New findings published in the PLOS ONE scientific journal say up to 24,000 people in Ireland could have undiagnosed type 2 diabetes but the Diabetes Ireland charity believes the number is much higher. Up to […]
Arnold Schwarzenegger: The Hero of Perfected Mass
This article, written by Abe Peck, first appeared in Rolling Stone magazine (214) on June 3rd, 1976
Outside the hotel Burgers Park, in Pretoria, South Africa, a group of black workmen in baggy pants and clean white shirts form a circle and drink bootleg “Zulu beer” from brown paper containers. A few feet farther on, a line of black women, kerchiefs on their heads and flowing dresses masking their bodies, wait for “Nie-blanke” (nonwhite) buses to take them to houseclean for white people. Across the street, urchins in scuffed shoes sell newspapers that scream about the hard rain falling in Angola and the soft kiss that Liz Taylor had given her black chauffeur.
But on the enclosed lawn at the Burgers Park hotel, there’s a completely different reality. You might even call it a universe of its own.
Who is the strongest man in the World? Ever since man began to lift heavy objects for fun, there has been an insatiable desire to know who is the strongest.
It was this desire that led to the creation of the World’s Strongest Man (WSM) Competition in 1977, a yearly event that has since become an industry in it’s own right.
Today we look at the creation and execution of the first ever WSM event, a competition that saw bodybuilders carry fridges, Olympic Weightlifters out lift power lifters and the four finalists battle it out in a tug of war competition.
The Bench Press, one of the most primitive and effective exercises in the weight room. Despite it’s much revered status, few of us know about the fascinating history of the bench press, a lift that evolved to suit the needs of a growing professionalism in competitive weightlifting.
Having previously examined the history of the squat, it only seems fair to look at the history of the gym rats favourite exercise.
When it comes to physical activity, the treadmill often feels like a form of cruel and unusual punishment. Well that’s because it is. In the early 1800s, an English Civil Engineer named Sir William Cubitt […]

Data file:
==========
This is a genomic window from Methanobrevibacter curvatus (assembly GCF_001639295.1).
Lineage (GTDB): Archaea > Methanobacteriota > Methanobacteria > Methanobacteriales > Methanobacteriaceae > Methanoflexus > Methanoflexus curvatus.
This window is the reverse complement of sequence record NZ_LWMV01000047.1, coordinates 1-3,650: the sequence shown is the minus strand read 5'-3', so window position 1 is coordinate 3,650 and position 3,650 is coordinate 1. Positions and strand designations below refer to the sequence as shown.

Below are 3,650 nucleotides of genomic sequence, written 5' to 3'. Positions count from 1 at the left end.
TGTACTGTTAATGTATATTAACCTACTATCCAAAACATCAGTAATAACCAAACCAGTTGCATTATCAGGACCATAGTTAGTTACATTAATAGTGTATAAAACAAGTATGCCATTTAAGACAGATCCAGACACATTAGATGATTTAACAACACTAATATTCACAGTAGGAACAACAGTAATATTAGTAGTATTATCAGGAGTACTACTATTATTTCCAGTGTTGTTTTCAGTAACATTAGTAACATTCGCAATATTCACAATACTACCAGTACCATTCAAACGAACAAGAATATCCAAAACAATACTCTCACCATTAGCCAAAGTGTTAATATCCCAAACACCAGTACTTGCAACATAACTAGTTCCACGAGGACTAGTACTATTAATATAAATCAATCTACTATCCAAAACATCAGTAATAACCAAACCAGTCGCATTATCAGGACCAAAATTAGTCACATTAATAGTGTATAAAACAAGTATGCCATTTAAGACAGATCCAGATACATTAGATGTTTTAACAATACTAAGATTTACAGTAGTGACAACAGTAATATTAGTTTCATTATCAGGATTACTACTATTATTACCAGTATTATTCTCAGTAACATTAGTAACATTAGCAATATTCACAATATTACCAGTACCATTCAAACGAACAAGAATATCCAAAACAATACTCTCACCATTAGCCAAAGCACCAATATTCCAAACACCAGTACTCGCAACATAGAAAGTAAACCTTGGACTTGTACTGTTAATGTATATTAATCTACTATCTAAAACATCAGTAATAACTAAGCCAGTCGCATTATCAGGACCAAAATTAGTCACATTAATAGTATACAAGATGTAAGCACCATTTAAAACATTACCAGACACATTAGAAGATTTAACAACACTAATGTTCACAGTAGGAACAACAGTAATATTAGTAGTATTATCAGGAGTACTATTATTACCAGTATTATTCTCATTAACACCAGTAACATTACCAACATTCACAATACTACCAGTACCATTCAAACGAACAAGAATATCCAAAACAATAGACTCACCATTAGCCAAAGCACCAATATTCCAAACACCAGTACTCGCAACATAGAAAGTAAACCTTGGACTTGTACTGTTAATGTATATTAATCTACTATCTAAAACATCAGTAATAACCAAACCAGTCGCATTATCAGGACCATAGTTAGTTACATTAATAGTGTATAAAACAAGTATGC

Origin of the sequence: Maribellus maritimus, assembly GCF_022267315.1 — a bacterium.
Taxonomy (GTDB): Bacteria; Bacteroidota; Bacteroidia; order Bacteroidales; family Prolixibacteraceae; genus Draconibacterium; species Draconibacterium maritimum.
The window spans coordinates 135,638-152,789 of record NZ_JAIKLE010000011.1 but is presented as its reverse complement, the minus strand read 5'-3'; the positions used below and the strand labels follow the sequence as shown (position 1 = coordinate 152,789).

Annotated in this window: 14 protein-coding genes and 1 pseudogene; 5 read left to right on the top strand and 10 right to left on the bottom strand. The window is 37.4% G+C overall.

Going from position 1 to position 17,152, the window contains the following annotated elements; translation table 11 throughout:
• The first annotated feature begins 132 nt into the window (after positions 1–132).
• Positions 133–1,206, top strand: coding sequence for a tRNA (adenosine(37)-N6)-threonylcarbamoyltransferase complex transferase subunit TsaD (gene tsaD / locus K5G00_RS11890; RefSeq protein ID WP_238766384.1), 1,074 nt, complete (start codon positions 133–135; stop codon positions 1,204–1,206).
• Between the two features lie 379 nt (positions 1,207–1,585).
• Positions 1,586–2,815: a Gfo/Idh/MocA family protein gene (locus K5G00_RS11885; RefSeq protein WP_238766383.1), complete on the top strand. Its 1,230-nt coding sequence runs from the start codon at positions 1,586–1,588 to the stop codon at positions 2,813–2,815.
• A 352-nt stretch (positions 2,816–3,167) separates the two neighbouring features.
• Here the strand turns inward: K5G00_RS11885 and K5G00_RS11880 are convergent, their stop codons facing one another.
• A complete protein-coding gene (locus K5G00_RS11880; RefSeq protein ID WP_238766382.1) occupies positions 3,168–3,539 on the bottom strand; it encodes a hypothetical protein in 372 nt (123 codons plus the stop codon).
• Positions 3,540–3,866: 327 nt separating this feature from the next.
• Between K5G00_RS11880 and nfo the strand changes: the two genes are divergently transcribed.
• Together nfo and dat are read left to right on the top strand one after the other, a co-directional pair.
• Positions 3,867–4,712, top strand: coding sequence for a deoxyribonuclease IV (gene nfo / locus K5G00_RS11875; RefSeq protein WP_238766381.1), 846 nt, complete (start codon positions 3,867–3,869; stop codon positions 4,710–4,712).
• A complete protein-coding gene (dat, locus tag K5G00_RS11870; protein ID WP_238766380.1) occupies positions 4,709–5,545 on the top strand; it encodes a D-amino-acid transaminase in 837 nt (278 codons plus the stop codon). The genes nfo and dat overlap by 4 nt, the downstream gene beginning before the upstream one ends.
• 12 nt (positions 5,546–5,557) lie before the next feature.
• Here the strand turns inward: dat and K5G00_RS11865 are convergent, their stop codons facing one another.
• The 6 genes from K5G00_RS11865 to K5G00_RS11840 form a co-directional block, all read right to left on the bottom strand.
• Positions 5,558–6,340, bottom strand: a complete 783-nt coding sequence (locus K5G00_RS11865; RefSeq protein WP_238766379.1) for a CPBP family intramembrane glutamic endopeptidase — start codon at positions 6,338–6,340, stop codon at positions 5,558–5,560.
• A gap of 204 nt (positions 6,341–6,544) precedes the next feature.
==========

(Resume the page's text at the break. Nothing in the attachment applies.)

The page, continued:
Attached below is Bernarr McFadden’s classical book Vitality Supreme. Whilst McFadden wrote a number of works, Vitality Supreme is one of the more interesting publications. Luckily for us in 2014, it’s also free to download and free to read.
Find out McFadden’s advice for strengthening your stomach, improving your diet and building inner strength. It’s a great book for the strength enthusiast and the physical culture historian alike.
So go on, download it now and enjoy it for yourself!
It’s a question anyone with an interest in health or fitness has asked themselves at one point or another. Nowadays 7-8 hours a night is prescribed with such regularity that it becomes almost annoying.
To help us determine what makes a good sleep and how long we should actually rest, today we look at the 1915 Book Vitality Supreme by famed Physical Culturist Bernarr McFadden. A controversial figure, McFadden ran a Physical Culture Empire that encompassed everything from health hotels to magazines. While not all of his advice would be accepted today, his opinion on what makes a good sleep is undoubtedly interesting reading.
So without further adieu, here’s is what one of the fathers of modern day physical culture had to say about sleep
Want to live to be 100?
According to the Lancelot diet, equality and strong public health measures all play a part in the fight against death!
1896 was a special year for athletes. Long touted in the making, 1896 marked the first Olympic Games in over 2,000 years. Through loans, promises and sheer determination, Pierre de Coubertin and his cohort of plucky fitness enthusiasts had somehow managed to organize an international sporting event comprising over 280 athletes from 14 different nations competing in ten different events. Held in Greece, the birthplace of the original Olympic Games, few could deny the importance of the modern day games.
Despite the many obstacles involved in creating such a spectacle, the first modern Olympics were heralded as a success. This was particularly true in the case of Olympic Weightlifting, which was one of the ten sporting events featured in 1896.
Originally posted on Sport in American History:
by Adam Park You can tell a lot about a person by how they do their pull-ups these days. Indeed, the CrossFit pull-up is as divisive an issue…